The inside of the soon-to-be-coveted PlayStation 5 is a mystery no more. Sony published a seven-minute teardown video of the next-gen console today, providing an in-depth look at the hardware gamers hope to get their hands on next month.
The teardown is completed by Yasuhiro Ootori, Sony’s head of mechanical design for the PS5. The video is entirely in Japanese, but the visuals are easy to follow — displaying the beauty of the console’s internal organs for the world.
Though it’s apparently quite effortless to open up the PS5 and remove its innards, Sony begins with a warning: this isn’t something users should be doing at home. There’s a risk of “exposure to laser radiation, electrical shock, or other injury,” for one thing.
The video makes clear just how serviceable the PS5 will be. That’s priceless for a next-gen console with this type of power and at this price point.
Careful now — The PS5’s strange design has already become the stuff of memes. Turns out that curvy white tower isn’t just for show — everything within its walls has been placed with the utmost care.
This starts with the housing itself: the entire back is an exhaust port, and there are two smaller air vents on the front of the console, too. The base comes off with just a simple screw, which can even be stored in a cute little rotating compartment in the base itself so you don’t lose it. The curvy white panels can slide off the console with just a quick lift of the bottom corner.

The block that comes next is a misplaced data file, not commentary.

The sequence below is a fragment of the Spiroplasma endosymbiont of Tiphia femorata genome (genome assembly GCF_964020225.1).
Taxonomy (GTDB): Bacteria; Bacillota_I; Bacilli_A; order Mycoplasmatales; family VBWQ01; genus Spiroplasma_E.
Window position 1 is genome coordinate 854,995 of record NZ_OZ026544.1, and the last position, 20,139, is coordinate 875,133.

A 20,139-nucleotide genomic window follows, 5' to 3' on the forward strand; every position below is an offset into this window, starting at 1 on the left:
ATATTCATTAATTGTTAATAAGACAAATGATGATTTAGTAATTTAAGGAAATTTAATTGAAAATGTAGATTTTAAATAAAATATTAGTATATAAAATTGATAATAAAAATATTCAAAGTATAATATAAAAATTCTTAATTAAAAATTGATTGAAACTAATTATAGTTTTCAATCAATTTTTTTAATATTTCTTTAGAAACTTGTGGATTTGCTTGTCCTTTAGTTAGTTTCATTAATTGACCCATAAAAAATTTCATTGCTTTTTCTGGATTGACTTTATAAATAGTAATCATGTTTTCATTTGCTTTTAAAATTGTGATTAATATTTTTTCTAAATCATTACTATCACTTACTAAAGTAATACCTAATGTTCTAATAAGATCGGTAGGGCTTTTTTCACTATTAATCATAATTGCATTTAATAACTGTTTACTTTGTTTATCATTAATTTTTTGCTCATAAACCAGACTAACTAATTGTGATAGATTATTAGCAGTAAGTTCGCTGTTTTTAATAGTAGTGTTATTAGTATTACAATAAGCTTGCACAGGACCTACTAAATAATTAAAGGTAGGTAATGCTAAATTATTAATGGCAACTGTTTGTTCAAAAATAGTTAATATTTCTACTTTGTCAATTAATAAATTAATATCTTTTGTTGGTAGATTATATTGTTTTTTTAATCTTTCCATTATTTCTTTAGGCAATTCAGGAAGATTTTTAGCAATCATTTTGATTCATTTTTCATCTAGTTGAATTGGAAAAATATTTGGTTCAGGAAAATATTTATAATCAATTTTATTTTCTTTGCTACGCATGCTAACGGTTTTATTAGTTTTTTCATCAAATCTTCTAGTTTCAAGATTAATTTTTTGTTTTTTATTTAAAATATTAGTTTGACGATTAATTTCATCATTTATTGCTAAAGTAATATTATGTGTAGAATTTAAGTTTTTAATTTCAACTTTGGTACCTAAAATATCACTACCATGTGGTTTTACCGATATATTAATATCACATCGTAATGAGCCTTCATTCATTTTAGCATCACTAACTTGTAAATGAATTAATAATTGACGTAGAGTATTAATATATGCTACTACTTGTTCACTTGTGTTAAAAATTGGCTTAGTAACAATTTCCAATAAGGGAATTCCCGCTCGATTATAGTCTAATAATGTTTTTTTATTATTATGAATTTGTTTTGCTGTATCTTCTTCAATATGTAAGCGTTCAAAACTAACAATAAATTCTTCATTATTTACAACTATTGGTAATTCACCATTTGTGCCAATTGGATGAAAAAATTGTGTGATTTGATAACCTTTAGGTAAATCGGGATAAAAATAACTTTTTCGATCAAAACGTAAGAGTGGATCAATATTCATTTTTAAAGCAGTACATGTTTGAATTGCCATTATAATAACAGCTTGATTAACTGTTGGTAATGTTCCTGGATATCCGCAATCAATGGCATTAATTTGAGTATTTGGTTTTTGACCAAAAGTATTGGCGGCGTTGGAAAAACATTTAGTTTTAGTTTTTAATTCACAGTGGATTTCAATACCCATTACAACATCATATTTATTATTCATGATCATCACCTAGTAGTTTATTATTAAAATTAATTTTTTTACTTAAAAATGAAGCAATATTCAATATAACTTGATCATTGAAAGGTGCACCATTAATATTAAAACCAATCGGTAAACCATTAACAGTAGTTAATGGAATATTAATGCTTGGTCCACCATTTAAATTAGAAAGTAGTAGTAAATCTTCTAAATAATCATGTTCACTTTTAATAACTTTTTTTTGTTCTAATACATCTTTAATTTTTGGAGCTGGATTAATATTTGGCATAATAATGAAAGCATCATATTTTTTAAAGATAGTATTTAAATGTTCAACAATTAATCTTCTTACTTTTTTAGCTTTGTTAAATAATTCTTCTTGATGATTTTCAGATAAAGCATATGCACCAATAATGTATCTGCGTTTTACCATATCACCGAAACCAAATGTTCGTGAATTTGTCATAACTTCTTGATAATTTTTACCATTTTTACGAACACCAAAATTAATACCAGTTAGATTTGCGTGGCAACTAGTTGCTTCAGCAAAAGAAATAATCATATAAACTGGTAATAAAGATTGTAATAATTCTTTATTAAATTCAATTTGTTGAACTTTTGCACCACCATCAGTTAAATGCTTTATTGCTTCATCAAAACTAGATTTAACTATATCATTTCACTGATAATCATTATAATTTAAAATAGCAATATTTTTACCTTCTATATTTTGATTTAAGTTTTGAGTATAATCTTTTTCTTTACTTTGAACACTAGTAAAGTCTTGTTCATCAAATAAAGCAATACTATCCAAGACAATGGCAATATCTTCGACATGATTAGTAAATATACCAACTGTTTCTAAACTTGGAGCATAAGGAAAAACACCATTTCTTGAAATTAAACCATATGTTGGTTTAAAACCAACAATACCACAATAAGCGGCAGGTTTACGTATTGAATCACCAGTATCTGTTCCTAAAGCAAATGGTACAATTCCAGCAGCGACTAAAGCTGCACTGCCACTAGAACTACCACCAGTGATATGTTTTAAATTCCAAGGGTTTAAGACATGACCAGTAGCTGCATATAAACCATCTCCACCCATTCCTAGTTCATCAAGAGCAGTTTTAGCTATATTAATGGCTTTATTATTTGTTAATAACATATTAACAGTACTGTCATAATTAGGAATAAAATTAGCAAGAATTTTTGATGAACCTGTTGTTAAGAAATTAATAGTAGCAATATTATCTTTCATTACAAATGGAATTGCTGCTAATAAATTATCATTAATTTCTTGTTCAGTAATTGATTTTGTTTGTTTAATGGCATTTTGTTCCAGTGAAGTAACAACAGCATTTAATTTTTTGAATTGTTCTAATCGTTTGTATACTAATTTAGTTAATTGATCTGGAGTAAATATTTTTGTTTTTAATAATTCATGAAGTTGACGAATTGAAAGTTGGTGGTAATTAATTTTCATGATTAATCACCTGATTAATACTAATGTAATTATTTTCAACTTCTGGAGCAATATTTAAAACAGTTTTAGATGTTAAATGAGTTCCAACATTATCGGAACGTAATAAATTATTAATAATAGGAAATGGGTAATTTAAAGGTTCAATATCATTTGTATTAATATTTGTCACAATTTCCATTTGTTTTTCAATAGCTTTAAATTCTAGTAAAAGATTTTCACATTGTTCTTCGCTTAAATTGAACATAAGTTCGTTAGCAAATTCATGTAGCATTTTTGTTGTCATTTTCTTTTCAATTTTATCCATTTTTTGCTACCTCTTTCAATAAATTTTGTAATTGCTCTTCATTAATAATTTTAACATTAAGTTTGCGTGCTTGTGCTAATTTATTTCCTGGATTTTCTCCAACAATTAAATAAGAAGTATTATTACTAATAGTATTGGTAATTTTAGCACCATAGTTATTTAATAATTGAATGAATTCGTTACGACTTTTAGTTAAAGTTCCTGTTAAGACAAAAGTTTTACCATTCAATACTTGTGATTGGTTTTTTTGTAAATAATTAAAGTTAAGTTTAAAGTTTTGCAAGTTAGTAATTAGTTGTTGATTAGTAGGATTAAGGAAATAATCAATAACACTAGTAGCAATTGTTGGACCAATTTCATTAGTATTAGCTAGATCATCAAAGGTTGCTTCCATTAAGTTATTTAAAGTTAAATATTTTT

Everything inside the console has been placed with the utmost care. There’s no overcrowding here; no special toolkit is needed to reveal the console’s inner workings. That’s increasingly rare with modern hardware.
It’s oh so quiet — Sony focuses a significant section of the teardown to the mechanisms being used to keep the PS5 quiet. The company’s ensured all that powerful hardware won’t allow the console to double as a sound machine.
The drive unit, for example, is completely covered with a sheet metal case. It’s mounted in the PS5 with two — not one but two! — layers of insulators to reduce drive noise and vibration down to almost nothing. The console is also equipped with an incredibly modern heatsink and a liquid cooling system that sits between the heatsink and the SoC.
A+ for repairability — There’s always a question of repairability when it comes to future-forward hardware. What happens if this massive, incredibly complex device I just purchased stops working a few months down the line? No one wants to throw out a few hundred bucks without knowing there’s some longevity involved with the purchase.
Sony’s obviously taken this into consideration when crafting the PS5. Everything is easy to access. The memory, solid-state drive, and processor are all easy to access — Ootori does so in just a few swift movements. The Blu-ray drive and power supply slip right out with no problem at all.
Sony has spoken at length about the many grueling challenges associated with bringing the PS5’s hardware to fruition. Based on this video, at least, it looks like that attention to detail really paid off big time.